The regional qualifying tournaments for the 2014 FIFA World Cup are winding down. People are starting to think about visiting Brazil next year to attend what many consider to be the biggest sporting event on earth.

Matches will be held in cities all around Brazil, from the cultural capitol of Rio and the booming metropolis of Sao Paulo to the Amazonian city of Manaus and the Northeastern beach town of Recife. If you are planning to attend the World Cup, or at least thinking about it, it is a good idea to familiarize yourself with Brazil’s cities beyond the one that everyone knows about, Rio.

Here are cities besides Rio that you can visit during next year’s World Cup (or beforehand if you want experience Brazil without all the crowds of football fans).

The regional qualifying tournaments for the 2014 FIFA World Cup are winding down. People are starting to think about visiting Brazil next year to attend what many consider to be the biggest sporting event on earth.

Matches will be held in cities all around Brazil, from the cultural capitol of Rio and the booming metropolis of Sao Paulo to the Amazonian city of Manaus and the Northeastern beach town of Recife. If you are planning to attend the World Cup, or at least thinking about it, it is a good idea to familiarize yourself with Brazil’s cities beyond the one that everyone knows about, Rio.

Here are cities besides Rio that you can visit during next year’s World Cup (or beforehand if you want experience Brazil without all the crowds of football fans).

Brasilia

Brasilia
Photo: Romulo Botero / Flickr

Brazil’s capitol city will host some important games during the World Cup. This is a very unique place, it is not like anywhere else in the country. Brasilia is basically a planned city. It is modern, with much of it built in the 1950s and early ’60s. The architecture is the star here, with many modernist buildings and wide plazas creating an uncrowded feel. The nightlife scene in Brasilia is more laid-back than in the coastal cities, but there is still some fun to be had, and there will surely be a full slate of concerts and parties on match days during the World Cup. Brasilia is in the central highland area of Brazil, so the temperatures usually are not very extreme, so you will be comfortable in casual lightweight clothing.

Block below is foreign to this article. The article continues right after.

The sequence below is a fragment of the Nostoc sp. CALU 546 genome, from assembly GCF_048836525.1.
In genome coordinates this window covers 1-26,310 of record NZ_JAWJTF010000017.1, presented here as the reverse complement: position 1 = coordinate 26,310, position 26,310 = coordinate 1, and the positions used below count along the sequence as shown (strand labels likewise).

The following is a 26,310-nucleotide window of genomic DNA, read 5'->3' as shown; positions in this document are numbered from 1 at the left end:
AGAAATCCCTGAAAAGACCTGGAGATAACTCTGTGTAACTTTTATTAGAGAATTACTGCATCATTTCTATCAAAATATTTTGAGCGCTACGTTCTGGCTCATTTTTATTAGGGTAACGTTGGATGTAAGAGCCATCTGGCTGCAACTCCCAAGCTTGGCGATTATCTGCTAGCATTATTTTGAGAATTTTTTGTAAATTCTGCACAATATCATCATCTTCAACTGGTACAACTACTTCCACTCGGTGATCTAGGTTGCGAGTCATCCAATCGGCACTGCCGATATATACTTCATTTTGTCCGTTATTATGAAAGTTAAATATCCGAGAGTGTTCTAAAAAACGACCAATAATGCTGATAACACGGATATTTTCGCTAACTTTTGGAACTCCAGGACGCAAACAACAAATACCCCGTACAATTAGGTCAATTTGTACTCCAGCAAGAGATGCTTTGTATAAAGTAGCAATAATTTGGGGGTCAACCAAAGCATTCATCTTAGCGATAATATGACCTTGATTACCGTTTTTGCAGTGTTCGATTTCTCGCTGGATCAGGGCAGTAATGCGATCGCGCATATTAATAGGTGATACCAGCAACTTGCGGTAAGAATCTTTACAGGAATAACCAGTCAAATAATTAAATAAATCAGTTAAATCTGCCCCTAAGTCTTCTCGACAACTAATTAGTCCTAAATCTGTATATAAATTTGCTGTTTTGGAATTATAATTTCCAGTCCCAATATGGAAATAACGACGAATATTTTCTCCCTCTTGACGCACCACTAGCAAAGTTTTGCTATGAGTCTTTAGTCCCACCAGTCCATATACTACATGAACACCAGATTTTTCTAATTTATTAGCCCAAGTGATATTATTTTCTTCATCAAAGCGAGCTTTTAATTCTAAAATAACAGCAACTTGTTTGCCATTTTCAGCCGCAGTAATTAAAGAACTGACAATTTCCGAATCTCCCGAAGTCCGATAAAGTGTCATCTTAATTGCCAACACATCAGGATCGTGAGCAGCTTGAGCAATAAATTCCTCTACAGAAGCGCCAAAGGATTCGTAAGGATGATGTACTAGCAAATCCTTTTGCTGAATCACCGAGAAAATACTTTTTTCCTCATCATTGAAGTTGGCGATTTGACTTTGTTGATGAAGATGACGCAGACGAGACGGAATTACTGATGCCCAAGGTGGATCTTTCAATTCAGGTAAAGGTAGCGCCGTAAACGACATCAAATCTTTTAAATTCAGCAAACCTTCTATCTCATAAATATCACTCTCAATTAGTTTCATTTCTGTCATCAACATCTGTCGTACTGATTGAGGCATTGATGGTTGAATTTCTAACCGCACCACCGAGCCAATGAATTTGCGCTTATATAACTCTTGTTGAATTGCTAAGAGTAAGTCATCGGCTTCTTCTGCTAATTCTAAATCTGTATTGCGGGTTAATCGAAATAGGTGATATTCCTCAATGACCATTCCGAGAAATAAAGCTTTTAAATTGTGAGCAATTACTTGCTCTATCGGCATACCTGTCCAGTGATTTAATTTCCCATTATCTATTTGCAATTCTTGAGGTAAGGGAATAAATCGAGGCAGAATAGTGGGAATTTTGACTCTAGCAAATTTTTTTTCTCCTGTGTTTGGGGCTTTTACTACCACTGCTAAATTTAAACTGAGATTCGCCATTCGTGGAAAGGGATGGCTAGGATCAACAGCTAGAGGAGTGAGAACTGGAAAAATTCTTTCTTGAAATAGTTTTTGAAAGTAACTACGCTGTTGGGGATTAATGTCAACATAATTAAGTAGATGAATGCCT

Fortaleza

Fortaleza
Photo: Roberto Faccenda / Flickr

Fortaleza is a vibrant city on the northeastern coast of Brazil. Not as widely buzzed-about as the country’s southern metropolises, it is certainly a great alternative, with some awesome urban beaches, a great nightlife scene, and plenty of festivals, many of which will be in full swing during Cup month. If you plan ahead, you may be able to book one of the many rental apartments that can be found in Fortaleza. This is a popular destination for holiday-makers from Europe, but also for domestic tourists. This means that accommodations can be found in Fortaleza all over the price spectrum.

Curitiba

Curitiba
Photo: Francisco Anzola / Flickr

Curitiba is an underrated destination. According to both international and domestic tourists who do visit this southern city, it is one of the most pleasant destinations in the whole country. Wide streets, massive public parks, and a super-efficient public transportation system are the highlights of Curitiba’s infrastructure. There is even a useful network of bicycle paths. Curitiba has a vibrant nightlife scene, great restaurants, and plenty of cultural attractions. Things will probably be a bit more chaotic and crowded than usual during the Cup, but if you are looking for an especially pleasant place to spend their football-themed holiday, Curitiba is it!

Recife

Recife
Photo: guilherme jofili / Flickr

This is another Northeastern city that has great beaches and a laid-back lifestyle. Like Fortaleza, Recife boasts attractive urban beaches that draw both international and domestic tourists. It also has a lot of well-kept historic buildings, so history buffs will surely enjoy sightseeing beyond the football stadiums. For tourists looking for a “well-rounded” vacation with world-class beaches, sightseeing, restaurants, and nightlife in the same city, Recife is a good option.

Sao Paulo

Sao Paulo
Photo: Diego Torres Silvestre / Flickr

Brazil’s most populous city doesn’t have the same allures as nearby Rio, but it is arguably the most energetic and cosmopolitan place in the country. If you want a real “big city experience” with an endless list of places to explore, then Sao Paulo is definitely your best option. Numerous neighborhoods, a diverse population including Brazil’s largest concentration of first and second generation immigrants, world-class restaurants, modern architecture, and numerous nightlife options really make this “the” city in Brazil for those who want a truly cosmopolitan urban experience.

Manaus

Manaus
Photo: copagov / Flickr

Manaus is the urban heart of the Amazon. A city of more than 2 million people, it is a teeming and cosmopolitan place with historic architecture. If you are interested in the natural side of Brazil, this is a great base because it is a hub for people who want to take “serious” (multiple day) ecotours along the Amazon and into the surrounding rainforests. The main drawback to Manaus is that it is quite hot and humid throughout the year.

What are your recommendations for travel in Brazil? What cities should we add to our list of places to visit during next year’s World Cup? Let us know in the comments section below.

Leave a Reply

Your email address will not be published. Required fields are marked *